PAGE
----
Beyond Cost-Benefit Analysis: A Pragmatic Reorientation
82 Pages Posted: 30 Jan 2008 Last revised: 28 Dec 2014
The weaknesses of cost-benefit analysis (CBA) are apparent for all to see. The theoretical underpinnings of positivism and rational choice methodologies have been dealt a significant blow in the post-positivist literature in science, political science and policy studies. Likewise, the performance of CBA itself has been the subject of a significant and persuasive challenge in the legal literature. This article critiques specifically the current federal form of regulatory impact analysis (RIA), centered institutionally in OIRA and centered methodologically in CBA. One of reasons for the continuing dominance of a CBA-centered RIA is the success of its proponents in maintaining that there is no viable alternative. As a general matter, this argument has been discredited in a substantial policy science and post-positivist literature that is based on Harold Laswell's ideas and ambitions for a policy sciences of democracy. Until now, however, no specific proposal for an alternative to a CBA-centered RIA process has been put forward in the legal literature. Our preference for a Laswellian approach to regulatory analysis is pragmatic - it will work better in informing decision-makers and citizens about the actual issues that must be resolved. In our alternative to CBA, the RIA process is problem-oriented, normative, discursive, and transparent. This reorientation eschews the use of CBA, except where it is legally required, because it is unnecessary and irrelevant in other contexts, it lacks sufficient accuracy if relevant, and it pursues a normative vision of regulation that is inconsistent with the tilt towards protecting people and the environment that Congress adopted.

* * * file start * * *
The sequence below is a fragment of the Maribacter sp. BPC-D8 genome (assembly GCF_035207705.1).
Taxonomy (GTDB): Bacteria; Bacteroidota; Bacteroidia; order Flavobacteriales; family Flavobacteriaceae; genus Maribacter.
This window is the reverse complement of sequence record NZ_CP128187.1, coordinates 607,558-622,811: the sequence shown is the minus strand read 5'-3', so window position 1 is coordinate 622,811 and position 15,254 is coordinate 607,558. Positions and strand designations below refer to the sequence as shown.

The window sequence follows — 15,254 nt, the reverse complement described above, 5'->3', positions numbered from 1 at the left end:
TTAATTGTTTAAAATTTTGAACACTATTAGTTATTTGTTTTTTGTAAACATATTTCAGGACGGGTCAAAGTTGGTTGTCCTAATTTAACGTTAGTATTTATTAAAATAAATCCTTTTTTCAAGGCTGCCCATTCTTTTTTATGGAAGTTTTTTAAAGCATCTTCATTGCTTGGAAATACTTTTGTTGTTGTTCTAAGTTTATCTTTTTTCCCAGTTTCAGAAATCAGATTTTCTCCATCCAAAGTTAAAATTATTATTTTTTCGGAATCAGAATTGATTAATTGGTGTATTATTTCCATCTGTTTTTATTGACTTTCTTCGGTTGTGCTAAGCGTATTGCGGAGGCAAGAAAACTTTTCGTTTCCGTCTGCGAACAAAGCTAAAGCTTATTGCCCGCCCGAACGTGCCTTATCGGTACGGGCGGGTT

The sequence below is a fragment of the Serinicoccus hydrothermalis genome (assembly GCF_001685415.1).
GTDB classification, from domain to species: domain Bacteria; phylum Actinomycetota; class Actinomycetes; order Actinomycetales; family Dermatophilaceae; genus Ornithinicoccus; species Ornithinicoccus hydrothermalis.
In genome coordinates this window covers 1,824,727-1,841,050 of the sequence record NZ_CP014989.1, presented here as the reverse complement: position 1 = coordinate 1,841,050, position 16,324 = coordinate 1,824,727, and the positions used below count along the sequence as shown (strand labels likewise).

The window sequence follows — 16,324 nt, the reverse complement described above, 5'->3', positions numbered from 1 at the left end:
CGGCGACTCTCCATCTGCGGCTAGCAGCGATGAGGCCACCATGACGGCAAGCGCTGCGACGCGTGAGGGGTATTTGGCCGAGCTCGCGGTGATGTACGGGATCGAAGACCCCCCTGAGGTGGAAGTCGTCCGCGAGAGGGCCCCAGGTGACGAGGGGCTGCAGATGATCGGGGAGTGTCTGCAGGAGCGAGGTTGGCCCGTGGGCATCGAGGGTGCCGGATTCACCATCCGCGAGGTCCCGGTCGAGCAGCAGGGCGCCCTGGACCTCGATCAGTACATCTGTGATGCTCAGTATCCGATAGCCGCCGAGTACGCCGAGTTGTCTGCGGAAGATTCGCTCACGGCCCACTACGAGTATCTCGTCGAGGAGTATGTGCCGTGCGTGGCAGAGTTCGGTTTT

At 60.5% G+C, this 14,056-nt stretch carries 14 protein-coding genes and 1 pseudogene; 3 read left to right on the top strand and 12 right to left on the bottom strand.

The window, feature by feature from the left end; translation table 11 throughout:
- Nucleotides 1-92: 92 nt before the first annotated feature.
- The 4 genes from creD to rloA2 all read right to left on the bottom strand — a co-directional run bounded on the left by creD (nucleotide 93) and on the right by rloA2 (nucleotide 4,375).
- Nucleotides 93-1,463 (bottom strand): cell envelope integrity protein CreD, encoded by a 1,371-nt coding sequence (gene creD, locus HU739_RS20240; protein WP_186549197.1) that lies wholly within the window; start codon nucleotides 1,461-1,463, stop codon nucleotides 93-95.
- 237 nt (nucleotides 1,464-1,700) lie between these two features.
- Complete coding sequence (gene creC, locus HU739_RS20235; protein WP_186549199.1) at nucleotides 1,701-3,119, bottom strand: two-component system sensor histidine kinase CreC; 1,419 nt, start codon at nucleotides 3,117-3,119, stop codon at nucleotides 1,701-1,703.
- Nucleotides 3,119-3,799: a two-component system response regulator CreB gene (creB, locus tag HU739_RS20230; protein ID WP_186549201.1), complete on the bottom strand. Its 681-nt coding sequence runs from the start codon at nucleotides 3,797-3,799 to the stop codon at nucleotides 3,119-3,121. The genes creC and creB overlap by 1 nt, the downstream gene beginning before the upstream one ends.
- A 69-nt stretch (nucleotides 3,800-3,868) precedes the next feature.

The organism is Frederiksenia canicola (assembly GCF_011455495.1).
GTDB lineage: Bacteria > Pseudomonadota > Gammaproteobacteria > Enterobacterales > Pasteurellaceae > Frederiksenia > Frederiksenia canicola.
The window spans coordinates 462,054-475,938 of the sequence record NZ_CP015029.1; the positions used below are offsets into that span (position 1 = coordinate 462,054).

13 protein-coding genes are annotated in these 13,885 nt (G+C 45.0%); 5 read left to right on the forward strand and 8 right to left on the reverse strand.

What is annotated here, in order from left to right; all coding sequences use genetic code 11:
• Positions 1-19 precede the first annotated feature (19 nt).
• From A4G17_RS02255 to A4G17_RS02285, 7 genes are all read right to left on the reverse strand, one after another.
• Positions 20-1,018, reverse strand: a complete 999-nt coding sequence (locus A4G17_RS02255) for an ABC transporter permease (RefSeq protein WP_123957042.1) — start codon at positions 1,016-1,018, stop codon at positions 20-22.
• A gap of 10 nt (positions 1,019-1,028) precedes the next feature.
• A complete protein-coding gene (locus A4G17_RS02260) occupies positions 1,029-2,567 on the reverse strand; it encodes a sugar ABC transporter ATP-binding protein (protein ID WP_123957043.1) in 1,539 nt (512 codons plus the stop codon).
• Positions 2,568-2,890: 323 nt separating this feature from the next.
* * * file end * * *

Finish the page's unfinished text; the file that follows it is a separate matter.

Keywords: cost-benefit analysis, regulatory impact analysis, pragmatism
JEL Classification: A12, A13, D61, K23, K32
Suggested Citation: Suggested Citation